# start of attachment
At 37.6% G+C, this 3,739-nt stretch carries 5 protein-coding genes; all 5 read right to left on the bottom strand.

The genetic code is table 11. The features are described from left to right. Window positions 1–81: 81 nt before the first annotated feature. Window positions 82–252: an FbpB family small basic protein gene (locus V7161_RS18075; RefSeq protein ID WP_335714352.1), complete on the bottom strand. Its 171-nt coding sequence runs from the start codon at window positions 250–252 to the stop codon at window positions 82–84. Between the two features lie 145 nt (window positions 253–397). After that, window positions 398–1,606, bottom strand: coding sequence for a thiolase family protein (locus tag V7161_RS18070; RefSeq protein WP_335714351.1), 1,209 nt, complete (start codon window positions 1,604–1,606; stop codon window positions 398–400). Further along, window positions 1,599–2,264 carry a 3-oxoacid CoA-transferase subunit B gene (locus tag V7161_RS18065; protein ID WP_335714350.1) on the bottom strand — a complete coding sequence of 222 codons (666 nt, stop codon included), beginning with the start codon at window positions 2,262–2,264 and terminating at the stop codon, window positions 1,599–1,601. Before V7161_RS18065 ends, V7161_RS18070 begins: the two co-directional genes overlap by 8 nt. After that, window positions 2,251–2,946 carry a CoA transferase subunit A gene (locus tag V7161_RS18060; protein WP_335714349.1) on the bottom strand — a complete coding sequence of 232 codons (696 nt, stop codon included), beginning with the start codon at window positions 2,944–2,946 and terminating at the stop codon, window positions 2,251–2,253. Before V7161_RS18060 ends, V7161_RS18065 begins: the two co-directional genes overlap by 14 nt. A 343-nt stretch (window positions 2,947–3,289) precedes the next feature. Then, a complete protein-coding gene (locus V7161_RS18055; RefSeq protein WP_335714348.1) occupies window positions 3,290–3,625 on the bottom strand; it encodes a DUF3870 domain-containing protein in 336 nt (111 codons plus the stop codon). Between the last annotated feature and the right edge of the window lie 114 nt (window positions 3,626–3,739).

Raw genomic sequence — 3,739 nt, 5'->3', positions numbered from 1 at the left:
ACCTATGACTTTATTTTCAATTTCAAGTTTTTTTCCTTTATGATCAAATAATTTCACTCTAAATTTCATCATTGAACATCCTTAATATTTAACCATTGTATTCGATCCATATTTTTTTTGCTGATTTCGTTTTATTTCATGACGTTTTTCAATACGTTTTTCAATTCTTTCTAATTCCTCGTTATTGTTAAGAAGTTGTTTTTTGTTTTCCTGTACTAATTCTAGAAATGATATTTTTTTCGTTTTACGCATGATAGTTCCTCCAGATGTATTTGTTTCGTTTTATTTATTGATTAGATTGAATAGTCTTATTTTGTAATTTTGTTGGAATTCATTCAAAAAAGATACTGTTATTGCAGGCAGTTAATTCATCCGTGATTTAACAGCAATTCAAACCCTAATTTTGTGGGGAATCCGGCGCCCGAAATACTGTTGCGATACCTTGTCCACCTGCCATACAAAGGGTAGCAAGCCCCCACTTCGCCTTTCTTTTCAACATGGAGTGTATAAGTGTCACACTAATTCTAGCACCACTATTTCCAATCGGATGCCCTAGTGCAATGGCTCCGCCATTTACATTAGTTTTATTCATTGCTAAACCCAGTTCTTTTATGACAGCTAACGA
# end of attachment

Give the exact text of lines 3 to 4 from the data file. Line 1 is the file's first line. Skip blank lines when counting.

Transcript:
Raw genomic sequence — 3,739 nt, 5'->3', positions numbered from 1 at the left:
ACCTATGACTTTATTTTCAATTTCAAGTTTTTTTCCTTTATGATCAAATAATTTCACTCTAAATTTCATCATTGAACATCCTTAATATTTAACCATTGTATTCGATCCATATTTTTTTTGCTGATTTCGTTTTATTTCATGACGTTTTTCAATACGTTTTTCAATTCTTTCTAATTCCTCGTTATTGTTAAGAAGTTGTTTTTTGTTTTCCTGTACTAATTCTAGAAATGATATTTTTTTCGTTTTACGCATGATAGTTCCTCCAGATGTATTTGTTTCGTTTTATTTATTGATTAGATTGAATAGTCTTATTTTGTAATTTTGTTGGAATTCATTCAAAAAAGATACTGTTATTGCAGGCAGTTAATTCATCCGTGATTTAACAGCAATTCAAACCCTAATTTTGTGGGGAATCCGGCGCCCGAAATACTGTTGCGATACCTTGTCCACCTGCCATACAAAGGGTAGCAAGCCCCCACTTCGCCTTTCTTTTCAACATGGAGTGTATAAGTGTCACACTAATTCTAGCACCACTATTTCCAATCGGATGCCCTAGTGCAATGGCTCCGCCATTTACATTAGTTTTATTCATTGCTAAACCCAGTTCTTTTATGACAGCTAACGA